The Lure of Halloween Costumes
Halloween is an exciting time of year, with costumes, candy and fall activities. The earliest known mention of Halloween costumes dates back to 1911 when a newspaper in Kingston, Pennsylvania reported that they were worn by young people at Halloween parties.
In the 1920s and 1930s Halloween costumes included hobos, scarecrows, gypsy girls and flappers. Other popular costumes of the period included Charlie Chaplin and Mae West.
Vintage Halloween Costumes: The 1940s
The 1940s saw the first significant increase in the amount of store-bought Halloween costumes, which was due to companies like Ben Cooper, Inc. During WWII Ben Cooper produced a variety of licensed and unlicensed Disney costumes for boys such as Mickey Mouse, Donald Duck and Pinocchio. For girls there were Dopey and Snow White. The decade also saw a number of homemade costumes for women including witches and cats which were made from black crepe paper.
Vintage Halloween Costumes: The 1950s
One of the most famous costume contests during the 1950s was held on television’s popular show “Lucky Pup.” In order to promote their dog food brand, Ken-L Ration sponsored a contest that offered $100 for the best dog costume each week
Halloween has become a popular holiday for children, teenagers, and adults of all ages. The costumes and ghoulish decorations are especially appealing to the younger generation. Halloween is also a lucrative business for costume manufacturers and retailers, who are constantly striving to create the latest and most exciting Halloween costumes each year.
The Halloween costume industry has grown significantly over the past few decades. According to the National Retail Federation (NRF), Americans spent $10.1 billion in 2011 on Halloween costumes, candy, decorations, cards, and greeting gifts. The NRF expects that spending in 2012 will reach about $8 billion for Halloween purchases with 33% of consumers surveyed saying they plan to spend more this year than last year.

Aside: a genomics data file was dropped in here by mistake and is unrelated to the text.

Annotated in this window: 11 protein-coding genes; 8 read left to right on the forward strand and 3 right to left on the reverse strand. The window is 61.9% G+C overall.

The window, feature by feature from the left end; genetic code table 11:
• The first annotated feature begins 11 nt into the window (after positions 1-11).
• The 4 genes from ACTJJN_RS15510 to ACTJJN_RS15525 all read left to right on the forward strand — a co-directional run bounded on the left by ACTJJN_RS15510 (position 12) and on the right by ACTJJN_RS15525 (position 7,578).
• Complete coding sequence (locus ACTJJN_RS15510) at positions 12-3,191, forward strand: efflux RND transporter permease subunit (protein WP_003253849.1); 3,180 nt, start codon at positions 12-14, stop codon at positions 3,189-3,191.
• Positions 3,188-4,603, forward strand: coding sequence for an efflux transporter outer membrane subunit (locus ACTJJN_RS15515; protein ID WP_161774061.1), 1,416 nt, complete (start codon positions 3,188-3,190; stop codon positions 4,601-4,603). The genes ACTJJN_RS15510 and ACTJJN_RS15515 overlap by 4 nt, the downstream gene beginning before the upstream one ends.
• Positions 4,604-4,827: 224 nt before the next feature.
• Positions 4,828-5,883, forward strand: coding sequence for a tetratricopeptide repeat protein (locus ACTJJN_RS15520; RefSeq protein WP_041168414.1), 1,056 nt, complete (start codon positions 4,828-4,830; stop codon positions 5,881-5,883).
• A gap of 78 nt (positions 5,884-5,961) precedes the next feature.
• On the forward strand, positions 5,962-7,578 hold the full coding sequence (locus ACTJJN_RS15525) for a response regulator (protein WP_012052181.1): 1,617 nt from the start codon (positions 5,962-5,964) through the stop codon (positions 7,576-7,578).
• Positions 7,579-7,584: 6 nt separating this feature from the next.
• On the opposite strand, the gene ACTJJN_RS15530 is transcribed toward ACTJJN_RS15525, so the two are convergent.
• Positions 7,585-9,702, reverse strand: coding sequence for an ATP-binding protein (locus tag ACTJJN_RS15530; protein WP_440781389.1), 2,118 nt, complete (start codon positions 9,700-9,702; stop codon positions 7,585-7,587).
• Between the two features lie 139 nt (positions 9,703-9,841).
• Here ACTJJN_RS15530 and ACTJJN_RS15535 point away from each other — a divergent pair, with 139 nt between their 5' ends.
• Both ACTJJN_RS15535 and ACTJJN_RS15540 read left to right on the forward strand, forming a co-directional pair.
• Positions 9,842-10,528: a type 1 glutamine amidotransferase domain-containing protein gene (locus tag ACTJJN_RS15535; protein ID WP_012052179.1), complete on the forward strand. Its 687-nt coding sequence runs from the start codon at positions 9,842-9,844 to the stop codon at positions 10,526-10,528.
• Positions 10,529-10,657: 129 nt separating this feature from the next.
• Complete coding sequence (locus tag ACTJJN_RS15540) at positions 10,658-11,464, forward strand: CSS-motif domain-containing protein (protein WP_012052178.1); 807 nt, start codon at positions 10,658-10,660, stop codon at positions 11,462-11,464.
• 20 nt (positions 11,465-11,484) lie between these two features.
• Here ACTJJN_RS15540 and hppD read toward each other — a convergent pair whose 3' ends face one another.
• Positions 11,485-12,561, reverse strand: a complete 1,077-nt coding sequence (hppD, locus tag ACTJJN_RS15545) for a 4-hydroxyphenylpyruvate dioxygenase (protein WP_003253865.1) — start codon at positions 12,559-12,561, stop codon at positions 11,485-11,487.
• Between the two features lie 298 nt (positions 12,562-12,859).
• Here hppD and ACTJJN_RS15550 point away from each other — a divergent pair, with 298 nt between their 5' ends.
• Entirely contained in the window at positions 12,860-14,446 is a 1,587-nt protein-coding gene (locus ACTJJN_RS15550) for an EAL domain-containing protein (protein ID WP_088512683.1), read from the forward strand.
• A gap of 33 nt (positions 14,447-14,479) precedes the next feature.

It’s no surprise that parents are expected to spend an average of $75 per family on Halloween costumes this year as compared to $68 last year according to the NRF survey. Popular children’s Halloween costumes in 2012 include animals such as an owl or a lion; mythical creatures like wizards; Disney characters such as “Brave” Princess Merida; movie characters such as Batman; and superhero favorites like Spiderman and Captain America.
Teenagers prefer more scary or sexy outfits while adults opt for humorous or scary costumes. Whatever your costume preference may be, there is
Halloween is a time of fun and frolic. Kids and adults alike dress up in unusual costumes, go trick-or-treating, or just have parties. The most common question that arises during this season is – “What to wear?” Well, the answer to this is not very difficult. You can choose from a variety of themes. But there are some ideas that are perennial favorites.